Hitachi to make payments to EMC; storage leaders will share programming interfaces with each other.
Ending four years of stalled talks and an 11-month patent lawsuit, Hitachi Ltd. will make payments to EMC Corp., and the storage leaders will share programming interfaces with each other, both companies announced Tuesday.
For users, the new five-year patent-licensing deal and API swap means both companies can now build software to more thoroughly manage each others hardware.
Previously, EMCs ControlCenter and WideSky
and Hitachis HiCommand
could only manage basic parts of the others technology and resorted to ongoing reverse engineering
for the rest.
"We are extremely pleased to be able to resolve these issues in a way that upholds our principles and encourages future innovation," EMC president and CEO Joe Tucci said, in a joint statement with Hitachi released Tuesday.
Isao Ono, CEO and president of Hitachis Information and Telecommunications Systems group, said in the statement, "We are happy to conclude this matter in a way that allows us to go about our business of competing in the marketplace."
The settlements financial terms were not disclosed. But the move stops the rivals from needing a planned March 10 hearing of the U.S. International Trade Commission. It also stops a related suit in U.S. District Court, in Worcester, Mass.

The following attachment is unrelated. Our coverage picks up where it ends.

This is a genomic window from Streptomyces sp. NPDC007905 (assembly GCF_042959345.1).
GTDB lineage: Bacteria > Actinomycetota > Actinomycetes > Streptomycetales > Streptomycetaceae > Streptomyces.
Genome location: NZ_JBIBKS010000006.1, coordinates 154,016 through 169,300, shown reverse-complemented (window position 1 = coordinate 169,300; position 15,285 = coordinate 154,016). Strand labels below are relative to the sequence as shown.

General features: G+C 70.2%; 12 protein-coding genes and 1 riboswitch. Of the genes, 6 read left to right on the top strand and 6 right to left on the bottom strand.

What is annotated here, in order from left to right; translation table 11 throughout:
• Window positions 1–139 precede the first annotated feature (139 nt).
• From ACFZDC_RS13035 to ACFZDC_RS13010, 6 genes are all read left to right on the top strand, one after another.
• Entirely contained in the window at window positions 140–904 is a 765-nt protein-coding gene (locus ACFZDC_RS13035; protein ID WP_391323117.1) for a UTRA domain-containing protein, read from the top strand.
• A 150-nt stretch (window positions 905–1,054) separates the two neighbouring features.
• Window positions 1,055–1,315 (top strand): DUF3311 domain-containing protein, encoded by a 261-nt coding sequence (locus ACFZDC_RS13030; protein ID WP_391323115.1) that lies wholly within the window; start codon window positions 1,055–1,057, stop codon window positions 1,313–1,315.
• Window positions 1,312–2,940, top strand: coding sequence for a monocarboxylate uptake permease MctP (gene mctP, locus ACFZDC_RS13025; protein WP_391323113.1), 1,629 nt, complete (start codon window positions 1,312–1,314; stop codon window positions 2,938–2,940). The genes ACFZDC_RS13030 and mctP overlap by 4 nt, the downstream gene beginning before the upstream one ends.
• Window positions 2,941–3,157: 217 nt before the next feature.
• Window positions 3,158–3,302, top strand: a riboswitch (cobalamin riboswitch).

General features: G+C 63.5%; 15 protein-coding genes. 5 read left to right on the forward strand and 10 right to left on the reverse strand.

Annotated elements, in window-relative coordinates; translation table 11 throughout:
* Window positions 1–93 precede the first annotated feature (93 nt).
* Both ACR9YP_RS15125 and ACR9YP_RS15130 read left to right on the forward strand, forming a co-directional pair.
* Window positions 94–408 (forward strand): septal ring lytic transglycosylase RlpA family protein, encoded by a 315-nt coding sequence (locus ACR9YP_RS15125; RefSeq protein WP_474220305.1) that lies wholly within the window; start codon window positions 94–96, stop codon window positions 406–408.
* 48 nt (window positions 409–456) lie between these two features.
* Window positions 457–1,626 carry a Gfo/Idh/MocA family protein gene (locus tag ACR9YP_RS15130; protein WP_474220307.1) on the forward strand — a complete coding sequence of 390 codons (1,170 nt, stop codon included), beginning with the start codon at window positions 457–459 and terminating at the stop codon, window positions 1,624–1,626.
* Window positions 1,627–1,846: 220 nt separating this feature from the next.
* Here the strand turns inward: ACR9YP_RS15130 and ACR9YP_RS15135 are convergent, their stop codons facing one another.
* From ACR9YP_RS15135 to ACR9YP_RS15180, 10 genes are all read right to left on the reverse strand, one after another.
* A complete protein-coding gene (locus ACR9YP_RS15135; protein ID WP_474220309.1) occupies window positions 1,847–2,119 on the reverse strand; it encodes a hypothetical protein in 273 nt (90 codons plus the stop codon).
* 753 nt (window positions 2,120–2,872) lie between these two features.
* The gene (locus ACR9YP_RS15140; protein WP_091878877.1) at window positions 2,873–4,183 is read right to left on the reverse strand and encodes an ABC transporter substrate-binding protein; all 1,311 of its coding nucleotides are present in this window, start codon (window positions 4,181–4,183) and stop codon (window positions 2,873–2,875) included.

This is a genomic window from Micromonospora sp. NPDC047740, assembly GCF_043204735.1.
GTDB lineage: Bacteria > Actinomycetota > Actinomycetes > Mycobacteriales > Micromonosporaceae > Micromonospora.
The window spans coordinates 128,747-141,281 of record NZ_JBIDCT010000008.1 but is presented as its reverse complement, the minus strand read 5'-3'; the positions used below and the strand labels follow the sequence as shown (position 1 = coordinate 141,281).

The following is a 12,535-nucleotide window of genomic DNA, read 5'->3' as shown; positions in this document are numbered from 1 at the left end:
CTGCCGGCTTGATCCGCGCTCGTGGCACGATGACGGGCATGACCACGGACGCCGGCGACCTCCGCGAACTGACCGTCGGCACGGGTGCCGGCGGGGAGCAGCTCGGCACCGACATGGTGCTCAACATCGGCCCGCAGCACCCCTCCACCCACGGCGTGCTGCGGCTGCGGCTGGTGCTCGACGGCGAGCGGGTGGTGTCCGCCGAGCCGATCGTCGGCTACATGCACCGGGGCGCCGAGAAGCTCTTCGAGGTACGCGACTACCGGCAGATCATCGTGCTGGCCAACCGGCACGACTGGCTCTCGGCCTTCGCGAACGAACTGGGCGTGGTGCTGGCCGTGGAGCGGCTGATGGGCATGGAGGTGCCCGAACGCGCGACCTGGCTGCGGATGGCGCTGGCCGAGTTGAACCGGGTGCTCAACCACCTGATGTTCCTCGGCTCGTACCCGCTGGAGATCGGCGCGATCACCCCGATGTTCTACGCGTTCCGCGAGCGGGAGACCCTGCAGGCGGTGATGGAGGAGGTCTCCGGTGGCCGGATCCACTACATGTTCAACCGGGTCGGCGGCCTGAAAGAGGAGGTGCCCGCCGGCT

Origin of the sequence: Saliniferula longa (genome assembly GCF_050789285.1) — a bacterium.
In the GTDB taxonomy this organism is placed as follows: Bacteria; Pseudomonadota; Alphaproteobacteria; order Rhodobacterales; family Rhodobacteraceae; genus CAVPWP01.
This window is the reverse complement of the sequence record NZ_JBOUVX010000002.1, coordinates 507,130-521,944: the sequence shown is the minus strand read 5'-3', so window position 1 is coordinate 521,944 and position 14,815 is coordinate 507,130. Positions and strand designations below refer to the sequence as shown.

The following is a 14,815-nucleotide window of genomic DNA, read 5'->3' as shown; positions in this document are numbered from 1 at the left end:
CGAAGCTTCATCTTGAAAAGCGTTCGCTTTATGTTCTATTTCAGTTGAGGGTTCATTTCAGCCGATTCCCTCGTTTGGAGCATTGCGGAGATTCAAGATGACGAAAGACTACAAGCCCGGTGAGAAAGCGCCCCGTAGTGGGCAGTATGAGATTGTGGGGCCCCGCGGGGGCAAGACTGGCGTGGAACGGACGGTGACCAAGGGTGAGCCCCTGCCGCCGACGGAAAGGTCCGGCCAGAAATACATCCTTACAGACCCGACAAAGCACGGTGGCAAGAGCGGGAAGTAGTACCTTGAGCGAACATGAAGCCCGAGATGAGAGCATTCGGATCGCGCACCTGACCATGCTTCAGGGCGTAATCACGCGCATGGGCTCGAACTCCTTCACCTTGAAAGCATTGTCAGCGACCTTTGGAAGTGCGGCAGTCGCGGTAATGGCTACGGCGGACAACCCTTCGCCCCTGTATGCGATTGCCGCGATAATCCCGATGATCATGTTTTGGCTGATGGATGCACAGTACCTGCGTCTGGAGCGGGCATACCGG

EMC, of Hopkinton, Mass., began talks with Tokyos Hitachi four years ago, EMC officials said in filing the patent suits
last year. EMC is still engaged in a patent suit with Palo Alto, Calif.s Hewlett-Packard Co.
, even though the companies are already partners.
"I think for the most part, these companies want to work these things out, rather than be caught up in court," said analyst Anders Lofgren, of Giga Information Group Inc., in Cambridge, Mass. "In the absence of having standards, these API exchanges are
filling that gap," he said.
However, for users, standards like the Common Information Model
are still unrealized, he noted. "Moving toward standards doesnt need to happen as quickly for them. If standards were right around the corner, why would anyone be doing API things?"
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